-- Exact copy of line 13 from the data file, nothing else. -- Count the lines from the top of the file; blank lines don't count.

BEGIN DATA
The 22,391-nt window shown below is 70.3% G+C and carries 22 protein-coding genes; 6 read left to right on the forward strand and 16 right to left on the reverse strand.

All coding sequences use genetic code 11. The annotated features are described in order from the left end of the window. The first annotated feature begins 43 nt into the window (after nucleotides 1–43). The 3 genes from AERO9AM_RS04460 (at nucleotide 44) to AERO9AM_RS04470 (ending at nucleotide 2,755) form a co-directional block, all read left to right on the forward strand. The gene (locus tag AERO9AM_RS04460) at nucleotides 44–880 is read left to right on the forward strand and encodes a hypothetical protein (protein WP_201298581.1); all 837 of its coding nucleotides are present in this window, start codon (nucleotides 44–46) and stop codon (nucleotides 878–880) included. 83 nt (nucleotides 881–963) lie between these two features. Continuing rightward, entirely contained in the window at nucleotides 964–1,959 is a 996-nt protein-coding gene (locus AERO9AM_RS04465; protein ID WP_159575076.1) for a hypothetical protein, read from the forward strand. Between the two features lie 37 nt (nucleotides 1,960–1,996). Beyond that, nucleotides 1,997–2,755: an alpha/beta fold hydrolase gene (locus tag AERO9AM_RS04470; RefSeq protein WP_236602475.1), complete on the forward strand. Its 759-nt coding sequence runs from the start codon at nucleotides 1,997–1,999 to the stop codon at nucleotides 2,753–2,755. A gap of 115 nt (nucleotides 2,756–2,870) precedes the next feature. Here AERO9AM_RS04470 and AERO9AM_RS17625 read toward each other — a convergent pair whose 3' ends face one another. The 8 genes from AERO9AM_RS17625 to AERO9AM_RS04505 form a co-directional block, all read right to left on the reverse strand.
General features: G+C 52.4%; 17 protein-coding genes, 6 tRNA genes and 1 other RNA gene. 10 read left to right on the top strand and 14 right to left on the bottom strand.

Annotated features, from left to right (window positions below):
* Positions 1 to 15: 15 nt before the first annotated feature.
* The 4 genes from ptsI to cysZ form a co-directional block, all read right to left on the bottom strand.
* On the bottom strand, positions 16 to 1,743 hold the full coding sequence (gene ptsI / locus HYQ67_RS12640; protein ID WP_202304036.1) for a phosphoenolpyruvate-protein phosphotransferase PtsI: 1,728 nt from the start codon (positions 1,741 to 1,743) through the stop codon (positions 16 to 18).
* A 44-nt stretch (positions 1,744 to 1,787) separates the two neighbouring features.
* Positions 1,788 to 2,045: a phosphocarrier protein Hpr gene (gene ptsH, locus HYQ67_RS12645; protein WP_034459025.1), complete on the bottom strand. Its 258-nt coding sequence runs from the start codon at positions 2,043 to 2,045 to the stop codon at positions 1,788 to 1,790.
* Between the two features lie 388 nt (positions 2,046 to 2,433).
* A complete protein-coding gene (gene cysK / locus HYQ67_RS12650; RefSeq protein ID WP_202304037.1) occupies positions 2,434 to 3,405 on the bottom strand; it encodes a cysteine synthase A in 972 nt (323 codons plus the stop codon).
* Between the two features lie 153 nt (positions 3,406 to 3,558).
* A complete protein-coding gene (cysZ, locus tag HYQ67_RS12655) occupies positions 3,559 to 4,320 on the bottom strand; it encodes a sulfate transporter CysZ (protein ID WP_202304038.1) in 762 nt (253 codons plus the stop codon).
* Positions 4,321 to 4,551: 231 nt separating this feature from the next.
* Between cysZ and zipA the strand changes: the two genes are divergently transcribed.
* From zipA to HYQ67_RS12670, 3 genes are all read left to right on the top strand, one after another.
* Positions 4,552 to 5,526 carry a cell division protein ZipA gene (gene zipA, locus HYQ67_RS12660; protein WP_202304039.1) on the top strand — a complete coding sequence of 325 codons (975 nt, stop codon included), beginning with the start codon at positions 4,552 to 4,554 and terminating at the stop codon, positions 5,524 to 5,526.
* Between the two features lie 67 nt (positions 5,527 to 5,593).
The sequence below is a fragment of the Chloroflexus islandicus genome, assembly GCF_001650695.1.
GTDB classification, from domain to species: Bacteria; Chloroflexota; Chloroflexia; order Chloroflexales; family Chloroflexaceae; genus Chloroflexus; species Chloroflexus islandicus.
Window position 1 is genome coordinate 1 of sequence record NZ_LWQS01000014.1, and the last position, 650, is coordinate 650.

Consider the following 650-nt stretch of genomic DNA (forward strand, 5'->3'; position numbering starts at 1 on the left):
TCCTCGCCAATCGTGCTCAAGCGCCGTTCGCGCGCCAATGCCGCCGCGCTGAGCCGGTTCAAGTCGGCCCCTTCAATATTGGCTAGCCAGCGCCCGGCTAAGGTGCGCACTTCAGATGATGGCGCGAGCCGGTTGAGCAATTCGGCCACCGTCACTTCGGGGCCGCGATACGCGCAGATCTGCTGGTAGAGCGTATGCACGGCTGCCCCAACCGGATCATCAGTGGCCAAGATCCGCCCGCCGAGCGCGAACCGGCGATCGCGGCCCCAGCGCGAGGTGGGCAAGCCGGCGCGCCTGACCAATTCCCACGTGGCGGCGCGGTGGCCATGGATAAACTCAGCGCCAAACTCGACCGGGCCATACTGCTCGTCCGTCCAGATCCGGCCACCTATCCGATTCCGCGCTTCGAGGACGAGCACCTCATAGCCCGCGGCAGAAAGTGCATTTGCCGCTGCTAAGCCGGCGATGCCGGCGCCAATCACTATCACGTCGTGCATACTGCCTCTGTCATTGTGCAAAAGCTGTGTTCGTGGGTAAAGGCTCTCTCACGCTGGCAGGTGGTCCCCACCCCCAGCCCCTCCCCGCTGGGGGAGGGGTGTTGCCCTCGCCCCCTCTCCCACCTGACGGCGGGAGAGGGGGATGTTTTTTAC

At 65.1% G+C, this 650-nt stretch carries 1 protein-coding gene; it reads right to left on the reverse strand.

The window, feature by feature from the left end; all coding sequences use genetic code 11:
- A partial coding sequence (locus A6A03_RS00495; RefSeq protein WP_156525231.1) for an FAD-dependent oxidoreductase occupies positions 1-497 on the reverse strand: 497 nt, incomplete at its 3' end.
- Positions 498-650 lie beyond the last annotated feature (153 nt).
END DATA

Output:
* A complete protein-coding gene (cysZ, locus tag HYQ67_RS12655) occupies positions 3,559 to 4,320 on the bottom strand; it encodes a sulfate transporter CysZ (protein ID WP_202304038.1) in 762 nt (253 codons plus the stop codon).